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President Biden mentions Taiwan in first call with Xi Jinping

Biden voices concern over Beijing’s ‘increasingly assertive’ actions toward Taiwan

U.S. President Joe Biden

U.S. President Joe Biden (AP photo)

TAIPEI (Taiwan News) — U.S. President Joe Biden spoke with China’s General Secretary Xi Jinping (習近平) on Wednesday night (Feb. 10) for the first time since taking office.

In the call, Biden “affirmed his priorities of protecting the American people’s security, prosperity, health, and way of life, and preserving a free and open Indo-Pacific,” according to the White House. He also raised “fundamental concerns” about China’s “coercive and unfair economic practices, crackdown in Hong Kong, human rights abuses in Xinjiang, and increasingly assertive actions in the region, including toward Taiwan.”

The statement said Biden and Xi also exchanged views about dealing with the COVID-19 pandemic in addition to “the shared challenges of global health security, climate change, and preventing weapons proliferation.”

The call between the two leaders came after the Biden administration's talks with allies in Asia and Europe about establishing a new China strategy, two senior administration officials told Politico on Wednesday. While the previous administration chose a more go-it-alone approach toward Beijing, Biden has signaled that he will engage with key allies when dealing with China.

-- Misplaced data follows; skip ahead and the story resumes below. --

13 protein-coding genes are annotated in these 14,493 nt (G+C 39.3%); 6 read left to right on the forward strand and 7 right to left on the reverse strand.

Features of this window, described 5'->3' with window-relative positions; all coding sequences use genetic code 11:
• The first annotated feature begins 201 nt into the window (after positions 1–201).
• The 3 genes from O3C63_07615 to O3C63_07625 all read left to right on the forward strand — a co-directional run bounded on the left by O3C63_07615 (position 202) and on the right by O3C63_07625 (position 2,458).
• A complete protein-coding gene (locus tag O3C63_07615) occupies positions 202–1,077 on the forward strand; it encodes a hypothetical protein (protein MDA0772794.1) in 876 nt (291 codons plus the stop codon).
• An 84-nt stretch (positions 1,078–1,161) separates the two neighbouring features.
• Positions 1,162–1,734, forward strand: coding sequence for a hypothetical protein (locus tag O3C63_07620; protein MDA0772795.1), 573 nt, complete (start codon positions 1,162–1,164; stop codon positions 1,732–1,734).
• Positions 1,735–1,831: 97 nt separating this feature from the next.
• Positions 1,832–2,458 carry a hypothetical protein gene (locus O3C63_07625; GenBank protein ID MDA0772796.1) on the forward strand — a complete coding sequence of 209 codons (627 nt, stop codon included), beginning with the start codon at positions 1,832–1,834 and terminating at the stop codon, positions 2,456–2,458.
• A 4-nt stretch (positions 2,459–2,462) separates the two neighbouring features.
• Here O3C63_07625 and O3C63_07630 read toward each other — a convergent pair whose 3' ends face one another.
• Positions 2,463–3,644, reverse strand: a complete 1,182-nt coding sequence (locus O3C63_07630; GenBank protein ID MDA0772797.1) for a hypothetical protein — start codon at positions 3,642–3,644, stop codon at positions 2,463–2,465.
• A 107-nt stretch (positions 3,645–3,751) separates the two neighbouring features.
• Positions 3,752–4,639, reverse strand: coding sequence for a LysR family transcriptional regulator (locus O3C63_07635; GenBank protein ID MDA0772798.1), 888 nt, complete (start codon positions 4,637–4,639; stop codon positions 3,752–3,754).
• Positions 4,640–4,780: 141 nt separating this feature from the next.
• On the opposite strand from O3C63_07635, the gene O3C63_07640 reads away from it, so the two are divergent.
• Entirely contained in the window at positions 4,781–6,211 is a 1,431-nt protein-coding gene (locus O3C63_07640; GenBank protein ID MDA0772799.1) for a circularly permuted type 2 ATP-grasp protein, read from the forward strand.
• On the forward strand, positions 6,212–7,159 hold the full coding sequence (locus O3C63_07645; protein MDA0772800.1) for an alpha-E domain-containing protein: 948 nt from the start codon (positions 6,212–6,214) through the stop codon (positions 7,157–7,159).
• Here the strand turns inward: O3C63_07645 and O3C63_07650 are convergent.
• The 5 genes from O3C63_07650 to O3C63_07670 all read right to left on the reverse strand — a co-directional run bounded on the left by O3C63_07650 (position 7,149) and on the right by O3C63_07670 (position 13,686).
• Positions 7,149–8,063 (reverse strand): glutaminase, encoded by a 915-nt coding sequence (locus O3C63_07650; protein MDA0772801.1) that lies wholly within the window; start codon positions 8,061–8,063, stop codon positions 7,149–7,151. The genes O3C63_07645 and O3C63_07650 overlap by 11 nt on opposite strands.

Officials said the goal of the call was to signal a new American strategy that maintains a key feature of the Trump administration’s policy — intense competition — while at the same time taking a different approach, according to NBC News.

Since mid-September of last year, Beijing has been regularly sending military aircraft into Taiwan’s air defense identification zone (ADIZ) in an attempt to intimidate the country, while the Trump administration has stepped up arms sales to and increased engagement with Taiwan.